The story behind stuffed vine leaves (“dolmadakia”)

In Ancient Greece, stuffed vine leaves (“dolmadakia”) were known as “thria” and they were initially made with fig tree leaves. Hippolytus, a member of the team who built the Parthenon, depicted Goddess Hera tasting this delicious treat on one of the Parthenon pediments. 

Approximately two centuries later, Alexander the Great got into the city of Thebes. During the grand gathering (“symposium”) organised by his generals, Alexander the Great was served a fine dish. Knowing that Thebes was an impoverished region, he decided to enter the kitchen to find out what this delicious and tasteful dish was. This was when he saw the cooks preparing and wrapping stuffed vine leaves (“dolmadakia”) as we know them today. During his expedition, Alexander the Great led to the spread of “thria” as a nourishing and flavoursome Greek dietary suggestion. The dish of “dolmadakia” is still served today in many different forms and under many different names in countries of the Orient and Asia and is always a delicious choice.

During the Turkish occupation of Greece, the Ottomans loved wrapped and filled vine leaves. They named them “dolma,” from the Turkish verb “dolmak” which means “to fill.” At the same time, the Greeks of Asia Minor and Pontos created a vegetarian version of “dolma,” which is known today as “dolmadakia yalantzi,” i.e., “dolma” filled with rice but without meat. Olive oil and herbs are also added. This is how an appetizing meal, which is also ideal for religious fasting, is prepared.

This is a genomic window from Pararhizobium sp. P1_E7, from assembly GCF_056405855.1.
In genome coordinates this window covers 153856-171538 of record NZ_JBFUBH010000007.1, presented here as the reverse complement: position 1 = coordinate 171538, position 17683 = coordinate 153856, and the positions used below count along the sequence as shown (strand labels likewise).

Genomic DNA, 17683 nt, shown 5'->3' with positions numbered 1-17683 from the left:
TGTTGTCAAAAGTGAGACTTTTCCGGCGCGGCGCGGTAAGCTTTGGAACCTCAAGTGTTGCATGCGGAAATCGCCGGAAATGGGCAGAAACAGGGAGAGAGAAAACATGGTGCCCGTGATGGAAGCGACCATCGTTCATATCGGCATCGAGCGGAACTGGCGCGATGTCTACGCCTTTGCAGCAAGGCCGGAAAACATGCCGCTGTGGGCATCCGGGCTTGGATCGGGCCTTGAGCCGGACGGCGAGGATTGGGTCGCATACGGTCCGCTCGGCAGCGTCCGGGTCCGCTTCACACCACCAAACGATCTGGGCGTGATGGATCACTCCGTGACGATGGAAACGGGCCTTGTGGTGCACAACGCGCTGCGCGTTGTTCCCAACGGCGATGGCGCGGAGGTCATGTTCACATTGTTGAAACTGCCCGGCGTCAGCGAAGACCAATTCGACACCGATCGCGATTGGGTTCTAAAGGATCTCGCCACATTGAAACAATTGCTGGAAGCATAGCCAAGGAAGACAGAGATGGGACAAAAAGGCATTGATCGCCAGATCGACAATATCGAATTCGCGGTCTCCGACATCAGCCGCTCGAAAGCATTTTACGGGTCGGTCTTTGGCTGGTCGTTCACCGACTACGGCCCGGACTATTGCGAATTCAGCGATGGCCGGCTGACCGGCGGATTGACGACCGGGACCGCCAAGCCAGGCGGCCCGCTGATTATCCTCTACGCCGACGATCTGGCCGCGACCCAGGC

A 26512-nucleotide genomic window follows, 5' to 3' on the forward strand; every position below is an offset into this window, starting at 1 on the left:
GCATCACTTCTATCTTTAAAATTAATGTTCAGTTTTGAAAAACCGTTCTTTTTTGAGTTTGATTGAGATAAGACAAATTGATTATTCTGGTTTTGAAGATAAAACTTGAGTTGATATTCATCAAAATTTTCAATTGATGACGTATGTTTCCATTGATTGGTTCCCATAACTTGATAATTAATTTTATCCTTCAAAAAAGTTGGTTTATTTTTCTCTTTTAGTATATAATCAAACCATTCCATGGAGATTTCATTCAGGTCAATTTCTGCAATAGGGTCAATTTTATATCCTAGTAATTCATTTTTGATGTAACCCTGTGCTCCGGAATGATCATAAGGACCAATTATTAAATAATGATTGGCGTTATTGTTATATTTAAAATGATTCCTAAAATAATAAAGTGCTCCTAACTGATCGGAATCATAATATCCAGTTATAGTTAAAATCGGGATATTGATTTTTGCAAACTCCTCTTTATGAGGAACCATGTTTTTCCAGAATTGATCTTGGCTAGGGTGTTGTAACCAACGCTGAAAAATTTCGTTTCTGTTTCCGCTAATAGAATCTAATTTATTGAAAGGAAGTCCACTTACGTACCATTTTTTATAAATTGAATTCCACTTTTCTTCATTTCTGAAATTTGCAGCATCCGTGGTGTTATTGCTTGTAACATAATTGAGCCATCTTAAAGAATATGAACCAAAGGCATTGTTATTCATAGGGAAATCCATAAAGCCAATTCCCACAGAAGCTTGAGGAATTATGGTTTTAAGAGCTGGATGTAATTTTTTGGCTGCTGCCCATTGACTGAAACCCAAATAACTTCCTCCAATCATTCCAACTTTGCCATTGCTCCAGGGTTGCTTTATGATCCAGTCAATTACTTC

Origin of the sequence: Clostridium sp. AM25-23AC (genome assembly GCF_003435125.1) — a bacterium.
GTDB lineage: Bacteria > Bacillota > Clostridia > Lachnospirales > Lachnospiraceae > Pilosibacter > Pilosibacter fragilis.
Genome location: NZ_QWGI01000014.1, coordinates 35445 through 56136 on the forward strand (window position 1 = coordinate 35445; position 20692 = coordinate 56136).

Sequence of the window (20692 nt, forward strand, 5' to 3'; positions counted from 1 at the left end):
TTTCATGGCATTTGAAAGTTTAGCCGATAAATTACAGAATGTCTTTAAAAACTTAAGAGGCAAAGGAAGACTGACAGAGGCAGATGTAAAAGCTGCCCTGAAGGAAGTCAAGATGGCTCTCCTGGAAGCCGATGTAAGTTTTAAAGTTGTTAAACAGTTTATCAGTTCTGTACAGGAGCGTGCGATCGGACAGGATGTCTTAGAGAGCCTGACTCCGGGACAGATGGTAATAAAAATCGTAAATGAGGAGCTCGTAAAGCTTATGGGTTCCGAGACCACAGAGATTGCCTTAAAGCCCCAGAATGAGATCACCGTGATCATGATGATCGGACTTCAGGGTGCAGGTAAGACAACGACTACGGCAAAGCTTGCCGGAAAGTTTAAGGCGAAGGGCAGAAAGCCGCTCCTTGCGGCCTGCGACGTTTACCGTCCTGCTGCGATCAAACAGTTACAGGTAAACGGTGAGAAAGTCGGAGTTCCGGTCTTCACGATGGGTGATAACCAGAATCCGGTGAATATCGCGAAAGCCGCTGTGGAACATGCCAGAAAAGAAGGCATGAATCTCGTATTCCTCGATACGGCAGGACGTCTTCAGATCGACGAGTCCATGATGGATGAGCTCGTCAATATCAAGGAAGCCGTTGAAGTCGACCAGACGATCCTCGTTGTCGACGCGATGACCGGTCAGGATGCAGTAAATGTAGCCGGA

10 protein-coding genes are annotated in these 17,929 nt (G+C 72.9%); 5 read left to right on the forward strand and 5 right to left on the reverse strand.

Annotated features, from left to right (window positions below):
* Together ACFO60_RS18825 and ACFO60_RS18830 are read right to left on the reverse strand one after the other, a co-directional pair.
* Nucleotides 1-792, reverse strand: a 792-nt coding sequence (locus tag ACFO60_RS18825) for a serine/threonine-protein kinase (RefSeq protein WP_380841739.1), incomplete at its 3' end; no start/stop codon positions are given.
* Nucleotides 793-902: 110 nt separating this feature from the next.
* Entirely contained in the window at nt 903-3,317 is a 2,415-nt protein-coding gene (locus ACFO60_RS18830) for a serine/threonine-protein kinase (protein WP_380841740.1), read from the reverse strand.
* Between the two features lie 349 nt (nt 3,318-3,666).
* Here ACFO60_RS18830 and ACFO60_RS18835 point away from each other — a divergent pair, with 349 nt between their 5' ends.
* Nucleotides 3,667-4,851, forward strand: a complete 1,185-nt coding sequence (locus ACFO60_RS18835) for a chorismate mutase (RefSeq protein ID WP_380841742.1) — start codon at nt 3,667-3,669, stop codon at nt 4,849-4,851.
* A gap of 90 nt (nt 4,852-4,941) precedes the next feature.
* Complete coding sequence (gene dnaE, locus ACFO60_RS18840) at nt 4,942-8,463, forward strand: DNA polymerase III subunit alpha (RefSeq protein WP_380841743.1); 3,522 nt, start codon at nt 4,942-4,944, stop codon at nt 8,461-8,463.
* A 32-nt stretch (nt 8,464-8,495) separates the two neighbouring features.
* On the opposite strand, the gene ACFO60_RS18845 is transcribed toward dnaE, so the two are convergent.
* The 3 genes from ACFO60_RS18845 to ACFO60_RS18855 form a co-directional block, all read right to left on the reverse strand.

During the Enlightenment, stuffed vine leaves (“dolmadakia”) were used to educate the public. Adamantios Korais, a prominent Greek scholar, handed to the occupied Greeks “dolmadakia” in which he had hidden little paper rolls with translated excerpts from works of prominent European philosophers and thinkers. This was his way of giving courage and hope to occupied Greeks. During that time, “dolmadakia” were deemed illegal, but became once again part of the Greek culinary tradition after the liberation of Greece from the Ottomans.

Today, stuffed vine leaves (“dolmadakia”) by the Kyriakakis family is a great food choice for every occasion. Made with tender vine leaves grown in Cretan vineyards, this dish is here to please and win everyone over. The stuffed vine leaves (“dolmadakia”) of the “Meraklidika” series are available to wholesale clients and can become a great signature dish of restaurant and hotel menus. Stuffed vine leaves (“dolmadakia”) of the “Greens & Yellows” series are available to retail clients and can be found in selected retail stores.